Ways to ease pain and worry about using the catheter should be discussed with the doctor. Some children become upset and need to be held during the test. In some medical centers the study can be done with light sedation. Using general anesthesia may lead to incomplete test results because the doctor needs to see whether there is reflux when the child is voiding.

If reflux is found, further imaging tests may be done to check how well the kidneys are working and to look for kidney damage. In some cases, ultrasound of the kidneys and bladder may be done to check the size of the kidneys.

How is VUR Measured?

The doctor looks at an X-ray of the urinary tract to find out the reflux grade. This shows how much urine is flowing back into the ureters and kidneys, and helps the doctor decide what type of care is best.

In children with reflux and UTI, kidney damage may occur. Higher grades of reflux are linked to a greater risk of kidney damage.

The most common system of grading reflux (the International Study Classification) includes 5 grades:

VUR Grading Stages
VUR Grading Stages
Image © 2003 Fairman Studios, LLC

  • Grade I: urine reflux into the ureter only
  • Grade II: urine reflux into the ureter and the renal pelvis (where the ureter meets the kidney), without distention (swelling with fluid, or hydronephrosis)
  • Grade III: reflux into the ureter and the renal pelvis, causing mild swelling
  • Grade IV: results in moderate swelling
  • Grade V: results in severe swelling and twisting of the ureter

Risk of Kidney Damage

Children with reflux undergo a careful urological history and physical exam to find out the level of risk for kidney damage. This helps in the decision about the type of treatment.

The doctor will ask about important information, such as:

  • Whether the child is passing urine regularly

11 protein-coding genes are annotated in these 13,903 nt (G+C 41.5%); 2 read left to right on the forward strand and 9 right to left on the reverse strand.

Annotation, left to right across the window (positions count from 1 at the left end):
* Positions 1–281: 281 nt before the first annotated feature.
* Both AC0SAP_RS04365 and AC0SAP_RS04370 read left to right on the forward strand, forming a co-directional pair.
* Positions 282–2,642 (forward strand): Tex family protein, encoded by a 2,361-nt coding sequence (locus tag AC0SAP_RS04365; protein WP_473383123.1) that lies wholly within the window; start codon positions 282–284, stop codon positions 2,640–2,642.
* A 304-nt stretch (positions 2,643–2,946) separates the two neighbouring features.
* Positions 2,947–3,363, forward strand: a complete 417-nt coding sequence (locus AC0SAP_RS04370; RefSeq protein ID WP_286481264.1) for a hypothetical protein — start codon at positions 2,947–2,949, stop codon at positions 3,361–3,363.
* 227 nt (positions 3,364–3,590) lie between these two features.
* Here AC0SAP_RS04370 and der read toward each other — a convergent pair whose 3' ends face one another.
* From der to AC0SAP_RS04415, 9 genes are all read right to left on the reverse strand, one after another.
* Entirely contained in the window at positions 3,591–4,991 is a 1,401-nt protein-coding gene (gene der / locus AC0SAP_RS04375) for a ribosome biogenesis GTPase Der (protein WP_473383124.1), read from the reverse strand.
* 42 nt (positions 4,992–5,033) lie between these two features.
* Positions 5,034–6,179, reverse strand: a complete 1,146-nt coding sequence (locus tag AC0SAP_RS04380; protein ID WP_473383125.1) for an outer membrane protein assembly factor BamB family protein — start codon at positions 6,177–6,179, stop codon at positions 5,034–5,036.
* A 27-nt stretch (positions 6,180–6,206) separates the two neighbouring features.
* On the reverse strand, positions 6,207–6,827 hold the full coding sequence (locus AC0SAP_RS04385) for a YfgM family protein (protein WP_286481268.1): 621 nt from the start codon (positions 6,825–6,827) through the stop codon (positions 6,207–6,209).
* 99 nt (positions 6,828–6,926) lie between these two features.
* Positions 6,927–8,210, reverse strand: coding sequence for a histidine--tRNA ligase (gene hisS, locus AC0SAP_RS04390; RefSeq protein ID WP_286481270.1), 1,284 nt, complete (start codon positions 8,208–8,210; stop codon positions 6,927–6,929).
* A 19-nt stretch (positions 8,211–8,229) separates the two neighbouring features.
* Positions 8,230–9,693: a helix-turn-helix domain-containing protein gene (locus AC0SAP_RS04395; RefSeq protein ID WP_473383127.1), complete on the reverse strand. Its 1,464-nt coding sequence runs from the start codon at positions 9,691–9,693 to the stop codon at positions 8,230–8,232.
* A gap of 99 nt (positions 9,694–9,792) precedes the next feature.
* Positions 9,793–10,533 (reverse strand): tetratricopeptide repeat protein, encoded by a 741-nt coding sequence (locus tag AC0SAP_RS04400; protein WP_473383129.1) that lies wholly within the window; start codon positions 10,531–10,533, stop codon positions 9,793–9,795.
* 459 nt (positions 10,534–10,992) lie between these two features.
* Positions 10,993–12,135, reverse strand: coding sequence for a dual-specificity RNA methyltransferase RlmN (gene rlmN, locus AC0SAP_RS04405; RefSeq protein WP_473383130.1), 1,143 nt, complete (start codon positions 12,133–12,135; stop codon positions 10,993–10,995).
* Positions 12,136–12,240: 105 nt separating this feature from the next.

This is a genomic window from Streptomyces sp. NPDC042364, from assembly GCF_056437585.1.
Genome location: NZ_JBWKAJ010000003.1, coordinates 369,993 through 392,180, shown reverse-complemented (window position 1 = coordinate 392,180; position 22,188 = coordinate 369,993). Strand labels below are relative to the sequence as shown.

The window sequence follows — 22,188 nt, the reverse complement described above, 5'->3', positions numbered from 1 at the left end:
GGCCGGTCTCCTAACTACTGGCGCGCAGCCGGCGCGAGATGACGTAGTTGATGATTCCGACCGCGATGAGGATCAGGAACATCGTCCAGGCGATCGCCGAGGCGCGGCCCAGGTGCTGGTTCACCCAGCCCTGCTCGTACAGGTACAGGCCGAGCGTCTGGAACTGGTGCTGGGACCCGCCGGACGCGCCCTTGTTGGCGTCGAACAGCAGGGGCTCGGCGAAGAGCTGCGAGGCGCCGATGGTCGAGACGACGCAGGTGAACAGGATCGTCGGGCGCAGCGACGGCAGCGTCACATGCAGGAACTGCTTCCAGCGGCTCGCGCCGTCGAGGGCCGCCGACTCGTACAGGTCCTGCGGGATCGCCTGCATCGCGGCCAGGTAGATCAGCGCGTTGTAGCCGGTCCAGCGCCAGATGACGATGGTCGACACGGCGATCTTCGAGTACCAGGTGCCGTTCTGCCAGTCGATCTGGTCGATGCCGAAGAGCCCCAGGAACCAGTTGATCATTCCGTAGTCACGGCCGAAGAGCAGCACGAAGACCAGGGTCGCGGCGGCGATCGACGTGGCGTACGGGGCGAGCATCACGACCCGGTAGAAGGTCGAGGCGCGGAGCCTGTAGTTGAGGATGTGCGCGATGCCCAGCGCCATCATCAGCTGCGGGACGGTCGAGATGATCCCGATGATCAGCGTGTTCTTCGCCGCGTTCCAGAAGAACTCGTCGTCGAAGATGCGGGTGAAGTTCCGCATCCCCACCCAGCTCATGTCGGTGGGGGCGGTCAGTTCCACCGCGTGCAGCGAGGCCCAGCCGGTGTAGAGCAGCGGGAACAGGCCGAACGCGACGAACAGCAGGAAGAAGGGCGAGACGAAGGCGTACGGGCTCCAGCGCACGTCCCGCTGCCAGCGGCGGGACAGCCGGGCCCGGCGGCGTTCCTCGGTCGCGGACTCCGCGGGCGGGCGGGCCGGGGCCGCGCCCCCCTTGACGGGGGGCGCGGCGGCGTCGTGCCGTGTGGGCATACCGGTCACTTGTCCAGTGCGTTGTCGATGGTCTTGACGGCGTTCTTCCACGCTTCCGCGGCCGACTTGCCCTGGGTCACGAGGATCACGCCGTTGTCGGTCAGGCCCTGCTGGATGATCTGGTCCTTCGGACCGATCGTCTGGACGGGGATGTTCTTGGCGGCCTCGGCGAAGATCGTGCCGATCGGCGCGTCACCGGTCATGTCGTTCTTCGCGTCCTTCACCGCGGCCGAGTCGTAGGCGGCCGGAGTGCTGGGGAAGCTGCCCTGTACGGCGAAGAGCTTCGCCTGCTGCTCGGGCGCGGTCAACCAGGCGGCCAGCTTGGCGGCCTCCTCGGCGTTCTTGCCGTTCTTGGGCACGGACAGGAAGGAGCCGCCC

• Whether the child has normal bladder control during the day
  • Whether the child empties his or her bladder fully
  • Whether the child has constipation

Many children with reflux have "dysfunctional elimination syndrome" or "bowel-bladder dysfunction." This happens when the child does not void often or fully. These children have a greater risk of kidney infection with reflux. On the other hand, in children with normal bladder control, normal kidneys and lower grades of reflux, the risk of kidney infection seems lower.



How is Vesicoureteral Reflux Treated?

Medical or Non-Surgical Treatment

Often reflux will go away with time. The lower the grade of reflux, the more likely it is to go away. The average age for this to happen is 5 to 6 years. The goal of medical or non-surgical treatment is to prevent UTI and kidney damage while the child grows. Reflux improves in many children because the junction between the bladder and the ureter gets longer with age.

This treatment involves:

  • Encouraging the child to use the restroom regularly
  • Checking that the child has regular stools bowel training
  • Prescribing low doses of a preventive antibiotic to avoid a UTI
  • Trying other drugs if the child is having trouble with bladder control

The child is seen in the office from time to time for a physical exam and urine is checked for infection. X-ray studies of the bladder and/or kidneys can also be done to check the status of the reflux and growth of the kidneys.

Surgery

The goal of surgery is to cure reflux and avoid the risks of continued reflux. Surgery is most often done using general anesthesia. The surgeon makes a cut in the lower belly, and fixes the flap-valve attachment of the ureter to the bladder. This should prevent reflux from occurring. No artificial material is used and many techniques work well.

In endoscopic surgery (less invasive), the surgeon inserts a tool called a cystoscope into the urethral opening to see inside the bladder. A substance is then injected into the area where the ureter enters the bladder to try to fix the reflux. This requires the use of general anesthesia but in most cases it can be done on an outpatient basis. The rate of success compared to regular surgery depends on the particular case.

If surgery is necessary, the urologist will discuss the different options with the family.



What Can Be Expected After Treatment?

After surgery the patient is generally in the hospital for a few days. A catheter is often used to drain the bladder during this time.

Several months after the operation an X-ray is done to make sure that the operation was successful. Once the reflux is corrected, it is not likely to come back.